Community currencies empower individuals and local businesses to take control of their financial futures back from central economic planners and Wall Street. That doesn’t just benefit producers and consumers. It benefits the community as a whole. Community leaders take note.
The clearest mandate from constituents to community leaders during tough economic times is for polices that will create jobs. That usually means getting local government out of the way of job creators. Encouraging community currencies is another way.
A community currency based on hard money multiplies the effect of capital accumulation. That’s because capital accumulated in constantly depreciating dollars loses its purchasing power as the currency is inflated. Purchasing power is transferred from the holders of U.S. dollars to whomever receives the new money created by the central bank. It’s like diluting a household cleaner. It spreads farther but the solution is not as strong.
A hard money currency cannot be inflated. It retains 100% of its purchasing power, which stays with whomever is holding it. It puts local capital on steroids, bringing its full job-creating power to bear locally. That means more jobs in a shorter period of time, built upon a sound money system that is less likely to fund unsound business plans.
The system also encourages people to use local vendors who accept the currency, meaning that more business is done in your community, rather than with big corporate retailers in town or on the internet.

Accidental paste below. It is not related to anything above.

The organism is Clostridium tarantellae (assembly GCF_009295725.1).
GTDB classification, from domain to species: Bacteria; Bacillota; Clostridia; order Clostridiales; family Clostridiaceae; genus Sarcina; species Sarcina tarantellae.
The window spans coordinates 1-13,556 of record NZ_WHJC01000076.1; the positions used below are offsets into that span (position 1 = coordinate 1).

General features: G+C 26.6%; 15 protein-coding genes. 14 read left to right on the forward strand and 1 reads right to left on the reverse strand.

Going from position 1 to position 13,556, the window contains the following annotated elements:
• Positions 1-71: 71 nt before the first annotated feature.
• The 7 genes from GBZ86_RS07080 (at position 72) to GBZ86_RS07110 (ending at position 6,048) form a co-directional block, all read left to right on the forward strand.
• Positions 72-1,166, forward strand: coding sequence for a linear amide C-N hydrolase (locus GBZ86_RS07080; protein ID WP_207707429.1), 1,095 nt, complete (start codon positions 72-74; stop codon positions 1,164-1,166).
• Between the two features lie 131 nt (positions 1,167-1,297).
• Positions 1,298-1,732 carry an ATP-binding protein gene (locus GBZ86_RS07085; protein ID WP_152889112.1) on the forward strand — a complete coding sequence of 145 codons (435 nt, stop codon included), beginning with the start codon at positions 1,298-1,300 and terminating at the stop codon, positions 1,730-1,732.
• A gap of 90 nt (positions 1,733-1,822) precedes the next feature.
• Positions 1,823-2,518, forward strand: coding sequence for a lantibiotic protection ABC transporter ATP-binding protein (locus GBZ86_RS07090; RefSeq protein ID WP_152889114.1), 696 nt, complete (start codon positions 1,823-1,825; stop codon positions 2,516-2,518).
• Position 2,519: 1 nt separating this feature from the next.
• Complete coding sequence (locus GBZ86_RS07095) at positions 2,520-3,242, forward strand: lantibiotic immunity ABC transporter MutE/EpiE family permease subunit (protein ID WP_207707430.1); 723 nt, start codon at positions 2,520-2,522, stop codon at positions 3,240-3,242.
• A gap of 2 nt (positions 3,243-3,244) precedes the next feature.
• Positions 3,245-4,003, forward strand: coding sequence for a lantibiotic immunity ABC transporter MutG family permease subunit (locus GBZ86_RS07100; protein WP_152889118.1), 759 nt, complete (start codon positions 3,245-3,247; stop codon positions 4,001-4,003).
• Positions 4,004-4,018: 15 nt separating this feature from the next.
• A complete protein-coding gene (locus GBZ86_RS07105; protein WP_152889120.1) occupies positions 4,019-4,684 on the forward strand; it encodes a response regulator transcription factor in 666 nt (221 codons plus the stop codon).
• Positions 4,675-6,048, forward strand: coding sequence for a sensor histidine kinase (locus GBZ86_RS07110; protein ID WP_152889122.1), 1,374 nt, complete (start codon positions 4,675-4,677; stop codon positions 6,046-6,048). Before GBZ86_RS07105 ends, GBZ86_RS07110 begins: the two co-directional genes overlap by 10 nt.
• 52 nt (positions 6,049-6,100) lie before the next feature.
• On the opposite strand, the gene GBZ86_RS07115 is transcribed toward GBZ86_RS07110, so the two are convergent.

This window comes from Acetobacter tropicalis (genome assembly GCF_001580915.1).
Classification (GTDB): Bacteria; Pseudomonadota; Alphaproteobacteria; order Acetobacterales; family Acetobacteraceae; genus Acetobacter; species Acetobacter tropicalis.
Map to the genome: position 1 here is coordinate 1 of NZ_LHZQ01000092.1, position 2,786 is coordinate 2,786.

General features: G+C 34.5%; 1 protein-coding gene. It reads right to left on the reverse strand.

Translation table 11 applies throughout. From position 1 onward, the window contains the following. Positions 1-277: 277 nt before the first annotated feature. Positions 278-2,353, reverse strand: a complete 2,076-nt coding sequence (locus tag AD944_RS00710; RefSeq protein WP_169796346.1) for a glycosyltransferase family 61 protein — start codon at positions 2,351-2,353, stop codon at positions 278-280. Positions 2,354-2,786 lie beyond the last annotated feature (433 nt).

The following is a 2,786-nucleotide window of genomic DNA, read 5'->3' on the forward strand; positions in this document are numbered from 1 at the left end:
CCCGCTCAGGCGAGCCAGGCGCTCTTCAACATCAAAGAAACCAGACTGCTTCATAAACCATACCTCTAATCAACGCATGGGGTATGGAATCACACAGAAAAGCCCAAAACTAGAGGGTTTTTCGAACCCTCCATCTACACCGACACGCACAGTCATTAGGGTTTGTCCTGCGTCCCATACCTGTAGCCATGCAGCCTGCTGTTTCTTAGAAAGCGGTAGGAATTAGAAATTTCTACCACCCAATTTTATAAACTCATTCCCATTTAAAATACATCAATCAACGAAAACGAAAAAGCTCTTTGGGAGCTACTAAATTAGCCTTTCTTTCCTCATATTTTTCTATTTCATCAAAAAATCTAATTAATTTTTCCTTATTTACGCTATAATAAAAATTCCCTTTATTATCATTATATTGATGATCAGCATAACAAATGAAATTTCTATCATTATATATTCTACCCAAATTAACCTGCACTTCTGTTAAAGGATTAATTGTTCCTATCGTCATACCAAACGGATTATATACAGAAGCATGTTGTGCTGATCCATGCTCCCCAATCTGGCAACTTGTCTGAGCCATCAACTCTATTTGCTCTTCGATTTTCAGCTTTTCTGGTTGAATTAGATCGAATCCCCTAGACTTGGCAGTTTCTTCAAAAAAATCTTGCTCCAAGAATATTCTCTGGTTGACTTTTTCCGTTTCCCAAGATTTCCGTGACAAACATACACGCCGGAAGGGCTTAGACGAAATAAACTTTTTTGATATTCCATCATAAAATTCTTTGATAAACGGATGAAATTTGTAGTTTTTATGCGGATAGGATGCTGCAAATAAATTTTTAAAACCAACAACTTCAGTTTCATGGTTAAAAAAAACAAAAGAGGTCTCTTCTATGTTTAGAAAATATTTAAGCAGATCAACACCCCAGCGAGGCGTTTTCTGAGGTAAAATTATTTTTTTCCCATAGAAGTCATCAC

More jobs and more local business means more tax revenues without creating new taxes or raising existing ones. That helps community leaders get their work done without further impairing local businesses and homeowners.
Community currencies can also help bring in outside commerce from visitors. Using a local currency creates a unique experience for visitors, who are more likely to return to have that experience again. Visitors will often keep some of the currency for its conversation starting value, giving them an incentive to return to use it with local vendors.
In addition to all of the economic benefits, a community currency fosters a sense of pride and ownership of one’s community for all who participate. Like local landmarks, a community currency is something that people can truly call “ours,” just like the old clock tower or the vintage movie theater in town.
For community leaders looking to boost the local economy, attract more outside commerce and build a sense of pride and ownership in the community, a community currency can be a powerful catalyst. It’s one way to truly lead their communities forward.